Chris Nicholson is an East-coast-based photographer and writer, and author of the book Photographing National Parks. He is also a partner and workshop leader with National Parks at Night LLC. A magazine editor for ten years, Nicholson has worked independently since 2004. He has studied and worked in America’s National Parks throughout his career, regularly traveling to various parks for photography and related projects

This story is part of a multi-part series on America’s National Parks, Forests, and Monuments. Read the other stories in our series here: Maine Driving Guide: From Mount Katahdin to Acadia National Park and North Dakota Driving Guide: Theodore Roosevelt National Park.


This is a wonderful article. Went to the area last year, you hit all the highlights. Not just for the photography opportunities, this is also a great travel itinerary.

Hi David, thanks for the compliment on my South Dakota Driving Guide. I've never been there myself, but after writing this piece it is now at the top of my bucket list! I hope you had some great adventures there and came back with awesome pictures to boot. Thanks again for writing in and for reading the Explora blog.

That was a great article.  I particularly like all of your helpful hints on getting the best results for photos.  A lot of beautiful photos of the incredible sights.  I'd love to visit the badlands one day.  Thank you for sharing with us.  Aloha.

I'm glad you enjoyed the article Keith. All photos in this story (and many of the tips) are courtesy of the official photographer of South Dakota Tourism, Chad Coppess, who also runs a website called Dakotagraph. If you ever plan a Badlands trip you should definitely check out his Website for further advice and updates. Here's wishing you happy trails, great pictures, and thanks for reading the Explora blog!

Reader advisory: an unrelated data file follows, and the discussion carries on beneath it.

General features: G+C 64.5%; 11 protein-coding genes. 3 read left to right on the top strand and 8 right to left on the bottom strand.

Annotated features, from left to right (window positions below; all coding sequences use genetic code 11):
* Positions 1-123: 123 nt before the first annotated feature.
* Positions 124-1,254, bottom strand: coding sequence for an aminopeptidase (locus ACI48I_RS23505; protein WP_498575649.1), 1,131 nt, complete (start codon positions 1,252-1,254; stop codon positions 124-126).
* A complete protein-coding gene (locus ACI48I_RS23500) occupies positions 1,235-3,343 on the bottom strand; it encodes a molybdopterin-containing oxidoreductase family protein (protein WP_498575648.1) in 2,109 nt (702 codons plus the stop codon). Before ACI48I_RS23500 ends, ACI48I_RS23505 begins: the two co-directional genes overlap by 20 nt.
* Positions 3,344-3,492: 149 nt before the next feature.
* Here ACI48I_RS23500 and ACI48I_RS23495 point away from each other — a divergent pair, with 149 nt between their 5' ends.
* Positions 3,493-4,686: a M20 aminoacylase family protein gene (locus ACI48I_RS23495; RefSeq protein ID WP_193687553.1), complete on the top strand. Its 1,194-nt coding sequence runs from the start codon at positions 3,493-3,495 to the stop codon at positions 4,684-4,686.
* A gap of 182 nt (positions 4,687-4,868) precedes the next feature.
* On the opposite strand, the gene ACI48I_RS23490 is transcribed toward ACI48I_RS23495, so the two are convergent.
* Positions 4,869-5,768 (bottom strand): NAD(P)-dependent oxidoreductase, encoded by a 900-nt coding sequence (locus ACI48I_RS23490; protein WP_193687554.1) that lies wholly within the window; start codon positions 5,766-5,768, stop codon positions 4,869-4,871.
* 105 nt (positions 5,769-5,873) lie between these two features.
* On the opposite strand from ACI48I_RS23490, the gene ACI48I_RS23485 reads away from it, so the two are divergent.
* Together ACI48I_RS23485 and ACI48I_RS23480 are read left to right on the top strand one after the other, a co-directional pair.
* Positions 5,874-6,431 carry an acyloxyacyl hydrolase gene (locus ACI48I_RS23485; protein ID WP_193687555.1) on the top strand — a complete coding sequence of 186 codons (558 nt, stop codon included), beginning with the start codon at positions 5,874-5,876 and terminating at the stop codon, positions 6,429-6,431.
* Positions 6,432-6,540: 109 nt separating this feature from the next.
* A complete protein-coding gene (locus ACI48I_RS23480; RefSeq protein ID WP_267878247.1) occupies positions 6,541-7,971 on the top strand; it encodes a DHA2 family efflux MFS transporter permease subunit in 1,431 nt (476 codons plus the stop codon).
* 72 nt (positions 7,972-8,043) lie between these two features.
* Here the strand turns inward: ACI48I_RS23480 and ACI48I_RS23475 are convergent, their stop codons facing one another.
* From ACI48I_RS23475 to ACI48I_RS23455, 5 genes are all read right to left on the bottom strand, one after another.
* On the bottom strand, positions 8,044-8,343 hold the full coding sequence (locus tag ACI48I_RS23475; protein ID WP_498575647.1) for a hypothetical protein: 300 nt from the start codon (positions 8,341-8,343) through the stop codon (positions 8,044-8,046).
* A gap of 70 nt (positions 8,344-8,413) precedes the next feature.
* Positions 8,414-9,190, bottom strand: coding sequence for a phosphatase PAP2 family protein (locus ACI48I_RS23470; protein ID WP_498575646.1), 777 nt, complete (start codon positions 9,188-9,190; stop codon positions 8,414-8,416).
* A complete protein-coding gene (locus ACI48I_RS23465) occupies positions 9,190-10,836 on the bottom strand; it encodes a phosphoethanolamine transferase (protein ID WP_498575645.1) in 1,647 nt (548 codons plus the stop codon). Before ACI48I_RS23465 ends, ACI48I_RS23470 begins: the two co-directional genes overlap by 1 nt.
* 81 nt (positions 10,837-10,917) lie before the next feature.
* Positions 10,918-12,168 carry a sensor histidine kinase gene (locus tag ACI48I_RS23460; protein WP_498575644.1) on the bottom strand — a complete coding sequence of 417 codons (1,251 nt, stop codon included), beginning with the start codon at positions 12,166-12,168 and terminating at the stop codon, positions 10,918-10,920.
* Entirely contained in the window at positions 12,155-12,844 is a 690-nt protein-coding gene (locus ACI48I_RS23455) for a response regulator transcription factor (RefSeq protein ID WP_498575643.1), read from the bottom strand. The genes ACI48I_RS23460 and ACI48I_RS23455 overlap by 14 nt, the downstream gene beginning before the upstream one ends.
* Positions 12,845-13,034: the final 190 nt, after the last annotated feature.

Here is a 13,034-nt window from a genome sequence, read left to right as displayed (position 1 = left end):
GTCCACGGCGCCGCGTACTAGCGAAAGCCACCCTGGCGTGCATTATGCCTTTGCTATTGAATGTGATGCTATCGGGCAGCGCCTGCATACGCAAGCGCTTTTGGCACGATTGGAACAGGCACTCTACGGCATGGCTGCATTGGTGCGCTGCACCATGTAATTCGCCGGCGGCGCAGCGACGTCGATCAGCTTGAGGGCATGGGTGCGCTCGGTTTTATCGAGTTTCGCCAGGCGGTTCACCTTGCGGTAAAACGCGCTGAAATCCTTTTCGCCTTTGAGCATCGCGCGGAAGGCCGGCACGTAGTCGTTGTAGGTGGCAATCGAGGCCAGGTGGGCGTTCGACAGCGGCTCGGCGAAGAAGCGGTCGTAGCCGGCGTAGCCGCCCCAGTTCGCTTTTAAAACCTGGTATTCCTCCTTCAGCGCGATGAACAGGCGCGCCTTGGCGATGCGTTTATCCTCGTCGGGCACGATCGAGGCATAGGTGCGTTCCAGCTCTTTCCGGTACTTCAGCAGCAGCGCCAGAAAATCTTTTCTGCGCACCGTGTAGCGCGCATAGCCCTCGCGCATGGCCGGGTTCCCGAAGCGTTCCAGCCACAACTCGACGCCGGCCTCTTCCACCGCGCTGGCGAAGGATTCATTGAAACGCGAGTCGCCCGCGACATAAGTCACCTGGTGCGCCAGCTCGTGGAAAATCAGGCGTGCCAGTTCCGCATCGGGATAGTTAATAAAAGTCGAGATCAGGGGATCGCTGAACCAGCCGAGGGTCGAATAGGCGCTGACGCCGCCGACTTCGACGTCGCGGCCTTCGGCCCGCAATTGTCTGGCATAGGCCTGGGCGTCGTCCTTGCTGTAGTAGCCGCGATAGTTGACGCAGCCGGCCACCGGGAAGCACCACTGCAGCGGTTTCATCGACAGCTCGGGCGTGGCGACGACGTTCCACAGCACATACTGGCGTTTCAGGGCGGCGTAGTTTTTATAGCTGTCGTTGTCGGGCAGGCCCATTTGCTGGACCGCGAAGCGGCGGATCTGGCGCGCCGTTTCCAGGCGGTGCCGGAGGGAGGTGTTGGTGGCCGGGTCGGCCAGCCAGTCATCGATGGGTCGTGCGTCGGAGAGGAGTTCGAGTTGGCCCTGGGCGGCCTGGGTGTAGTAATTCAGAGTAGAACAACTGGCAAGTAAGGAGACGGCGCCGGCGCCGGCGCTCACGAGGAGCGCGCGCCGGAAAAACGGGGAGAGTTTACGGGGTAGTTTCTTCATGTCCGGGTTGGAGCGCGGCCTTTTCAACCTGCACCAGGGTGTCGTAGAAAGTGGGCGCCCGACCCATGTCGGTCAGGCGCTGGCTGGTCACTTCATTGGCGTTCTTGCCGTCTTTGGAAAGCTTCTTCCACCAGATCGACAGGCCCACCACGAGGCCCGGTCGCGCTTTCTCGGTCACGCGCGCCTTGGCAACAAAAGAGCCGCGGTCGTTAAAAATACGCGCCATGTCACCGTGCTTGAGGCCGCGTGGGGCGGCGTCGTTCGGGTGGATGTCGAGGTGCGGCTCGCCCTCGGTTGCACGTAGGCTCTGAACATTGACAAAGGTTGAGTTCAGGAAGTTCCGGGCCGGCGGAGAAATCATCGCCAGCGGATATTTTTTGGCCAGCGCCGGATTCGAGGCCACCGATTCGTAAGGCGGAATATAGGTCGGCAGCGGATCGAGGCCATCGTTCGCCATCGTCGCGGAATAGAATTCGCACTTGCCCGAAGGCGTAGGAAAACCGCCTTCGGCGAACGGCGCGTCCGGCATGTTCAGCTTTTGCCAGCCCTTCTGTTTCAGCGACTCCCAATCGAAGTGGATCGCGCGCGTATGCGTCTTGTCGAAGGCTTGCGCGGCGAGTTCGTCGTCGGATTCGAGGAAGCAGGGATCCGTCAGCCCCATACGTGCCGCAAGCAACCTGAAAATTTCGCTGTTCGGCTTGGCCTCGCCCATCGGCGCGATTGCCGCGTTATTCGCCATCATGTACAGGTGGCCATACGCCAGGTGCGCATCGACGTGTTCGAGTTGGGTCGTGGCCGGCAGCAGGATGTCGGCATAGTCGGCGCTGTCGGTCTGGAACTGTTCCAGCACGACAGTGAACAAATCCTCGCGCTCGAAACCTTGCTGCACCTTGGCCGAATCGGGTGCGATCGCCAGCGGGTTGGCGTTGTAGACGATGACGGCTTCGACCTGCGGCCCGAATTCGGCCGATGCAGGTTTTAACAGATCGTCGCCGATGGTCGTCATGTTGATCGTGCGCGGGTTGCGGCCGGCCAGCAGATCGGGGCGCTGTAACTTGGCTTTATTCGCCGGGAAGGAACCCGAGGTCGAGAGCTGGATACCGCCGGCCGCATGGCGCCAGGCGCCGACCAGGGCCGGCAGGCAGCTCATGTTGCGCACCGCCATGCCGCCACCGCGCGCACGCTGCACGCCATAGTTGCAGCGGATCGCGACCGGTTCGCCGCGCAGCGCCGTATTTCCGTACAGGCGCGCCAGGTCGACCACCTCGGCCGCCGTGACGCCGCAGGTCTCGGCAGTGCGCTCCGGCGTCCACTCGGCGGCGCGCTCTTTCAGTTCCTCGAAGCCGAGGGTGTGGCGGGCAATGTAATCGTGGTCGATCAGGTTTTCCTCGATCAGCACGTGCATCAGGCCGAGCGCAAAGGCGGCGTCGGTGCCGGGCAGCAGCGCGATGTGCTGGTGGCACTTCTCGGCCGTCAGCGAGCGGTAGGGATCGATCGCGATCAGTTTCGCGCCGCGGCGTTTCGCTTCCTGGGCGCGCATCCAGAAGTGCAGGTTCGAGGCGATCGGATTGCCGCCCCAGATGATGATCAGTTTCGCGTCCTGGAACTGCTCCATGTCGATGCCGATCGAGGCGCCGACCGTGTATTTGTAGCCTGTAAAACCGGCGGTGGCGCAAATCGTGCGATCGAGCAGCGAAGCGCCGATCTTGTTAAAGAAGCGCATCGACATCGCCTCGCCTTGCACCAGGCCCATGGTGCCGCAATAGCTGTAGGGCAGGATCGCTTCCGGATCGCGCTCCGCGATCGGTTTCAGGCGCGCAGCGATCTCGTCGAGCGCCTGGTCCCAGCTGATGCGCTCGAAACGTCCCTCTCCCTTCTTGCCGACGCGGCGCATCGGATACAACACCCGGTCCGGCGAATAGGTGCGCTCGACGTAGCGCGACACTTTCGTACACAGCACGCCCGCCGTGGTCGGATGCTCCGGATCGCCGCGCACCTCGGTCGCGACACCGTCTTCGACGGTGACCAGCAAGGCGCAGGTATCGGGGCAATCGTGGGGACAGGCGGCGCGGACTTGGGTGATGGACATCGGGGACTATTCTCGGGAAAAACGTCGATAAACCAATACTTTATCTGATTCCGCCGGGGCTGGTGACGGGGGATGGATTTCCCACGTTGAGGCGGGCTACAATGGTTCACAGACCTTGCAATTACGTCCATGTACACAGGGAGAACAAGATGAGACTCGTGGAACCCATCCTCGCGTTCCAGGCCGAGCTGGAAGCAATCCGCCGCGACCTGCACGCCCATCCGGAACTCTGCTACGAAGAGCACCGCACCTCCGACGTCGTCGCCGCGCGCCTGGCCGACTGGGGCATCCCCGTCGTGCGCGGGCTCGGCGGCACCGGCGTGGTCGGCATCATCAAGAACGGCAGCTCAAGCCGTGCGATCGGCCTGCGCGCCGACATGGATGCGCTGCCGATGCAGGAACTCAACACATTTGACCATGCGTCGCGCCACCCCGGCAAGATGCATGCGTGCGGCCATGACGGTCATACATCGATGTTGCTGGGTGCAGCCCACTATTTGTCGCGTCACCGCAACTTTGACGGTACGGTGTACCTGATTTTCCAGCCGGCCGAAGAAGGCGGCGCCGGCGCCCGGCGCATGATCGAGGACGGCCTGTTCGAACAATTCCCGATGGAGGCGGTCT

Thanks, Jill, for a wonderful article. I've just come back from this area, as part of a 3-week roadtrip. I used your article as a way to find these awesome places. Even though I wasn't able to stay for the right light at either Spearfish Canyon or the Badlands, I've seen tham, loved them, and plan to go back.

Thanks for the compliment on my article Lorraine. So glad to know that the driving tips were useful in a real life trek! I haven't had the opportunity to visit South Dakota myself yet, but researching and writing this article certainly made me bump this trip to the top of my bucket list. Here's hoping that you have the opportunity to get back there soon!

Great article. Wish I had this a month earlier as we just got back from a road trip. Spearfish Canyon is beautiful, I can't imagine in the fall. Cray Horse is another cool place to see. One bit of advice for the 2 caves you mention-we attempted to go on a cave tour  but the tour tickets are 1st come, 1st serve, in person.  One person I spoke to said people were in the parking lot at 630 waiting for the AM tours...and unfortunately no online reservations. The entire day's tickets are usually gone by 1100 she said.